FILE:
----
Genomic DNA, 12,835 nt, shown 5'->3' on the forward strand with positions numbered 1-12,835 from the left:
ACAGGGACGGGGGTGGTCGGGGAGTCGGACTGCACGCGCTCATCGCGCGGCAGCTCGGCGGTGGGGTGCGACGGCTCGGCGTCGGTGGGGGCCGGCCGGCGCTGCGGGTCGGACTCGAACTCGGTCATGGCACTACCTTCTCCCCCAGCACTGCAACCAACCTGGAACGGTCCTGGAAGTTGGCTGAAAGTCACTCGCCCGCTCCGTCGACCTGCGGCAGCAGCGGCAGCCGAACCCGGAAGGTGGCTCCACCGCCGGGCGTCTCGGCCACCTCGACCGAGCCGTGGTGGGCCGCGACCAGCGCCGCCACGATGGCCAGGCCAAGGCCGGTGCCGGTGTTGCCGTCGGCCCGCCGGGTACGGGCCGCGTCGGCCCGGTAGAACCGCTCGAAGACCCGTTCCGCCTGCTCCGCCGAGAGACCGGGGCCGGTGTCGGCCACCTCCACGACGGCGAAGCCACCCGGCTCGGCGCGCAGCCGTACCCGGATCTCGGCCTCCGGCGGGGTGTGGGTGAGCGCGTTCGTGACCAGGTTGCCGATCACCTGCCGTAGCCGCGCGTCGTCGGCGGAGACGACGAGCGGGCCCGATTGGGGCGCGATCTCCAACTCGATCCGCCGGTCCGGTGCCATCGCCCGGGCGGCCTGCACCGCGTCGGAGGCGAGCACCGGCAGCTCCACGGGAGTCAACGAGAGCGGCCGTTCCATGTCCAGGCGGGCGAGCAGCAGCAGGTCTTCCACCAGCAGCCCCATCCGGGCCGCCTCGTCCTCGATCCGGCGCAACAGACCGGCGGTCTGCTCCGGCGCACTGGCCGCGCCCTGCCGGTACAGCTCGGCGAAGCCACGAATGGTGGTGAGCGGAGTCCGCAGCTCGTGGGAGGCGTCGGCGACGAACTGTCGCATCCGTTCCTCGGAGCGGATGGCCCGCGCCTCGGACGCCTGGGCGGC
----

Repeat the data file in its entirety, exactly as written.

Genomic DNA, 12,835 nt, shown 5'->3' on the forward strand with positions numbered 1-12,835 from the left:
ACAGGGACGGGGGTGGTCGGGGAGTCGGACTGCACGCGCTCATCGCGCGGCAGCTCGGCGGTGGGGTGCGACGGCTCGGCGTCGGTGGGGGCCGGCCGGCGCTGCGGGTCGGACTCGAACTCGGTCATGGCACTACCTTCTCCCCCAGCACTGCAACCAACCTGGAACGGTCCTGGAAGTTGGCTGAAAGTCACTCGCCCGCTCCGTCGACCTGCGGCAGCAGCGGCAGCCGAACCCGGAAGGTGGCTCCACCGCCGGGCGTCTCGGCCACCTCGACCGAGCCGTGGTGGGCCGCGACCAGCGCCGCCACGATGGCCAGGCCAAGGCCGGTGCCGGTGTTGCCGTCGGCCCGCCGGGTACGGGCCGCGTCGGCCCGGTAGAACCGCTCGAAGACCCGTTCCGCCTGCTCCGCCGAGAGACCGGGGCCGGTGTCGGCCACCTCCACGACGGCGAAGCCACCCGGCTCGGCGCGCAGCCGTACCCGGATCTCGGCCTCCGGCGGGGTGTGGGTGAGCGCGTTCGTGACCAGGTTGCCGATCACCTGCCGTAGCCGCGCGTCGTCGGCGGAGACGACGAGCGGGCCCGATTGGGGCGCGATCTCCAACTCGATCCGCCGGTCCGGTGCCATCGCCCGGGCGGCCTGCACCGCGTCGGAGGCGAGCACCGGCAGCTCCACGGGAGTCAACGAGAGCGGCCGTTCCATGTCCAGGCGGGCGAGCAGCAGCAGGTCTTCCACCAGCAGCCCCATCCGGGCCGCCTCGTCCTCGATCCGGCGCAACAGACCGGCGGTCTGCTCCGGCGCACTGGCCGCGCCCTGCCGGTACAGCTCGGCGAAGCCACGAATGGTGGTGAGCGGAGTCCGCAGCTCGTGGGAGGCGTCGGCGACGAACTGTCGCATCCGTTCCTCGGAGCGGATGGCCCGCGCCTCGGACGCCTGGGCGGC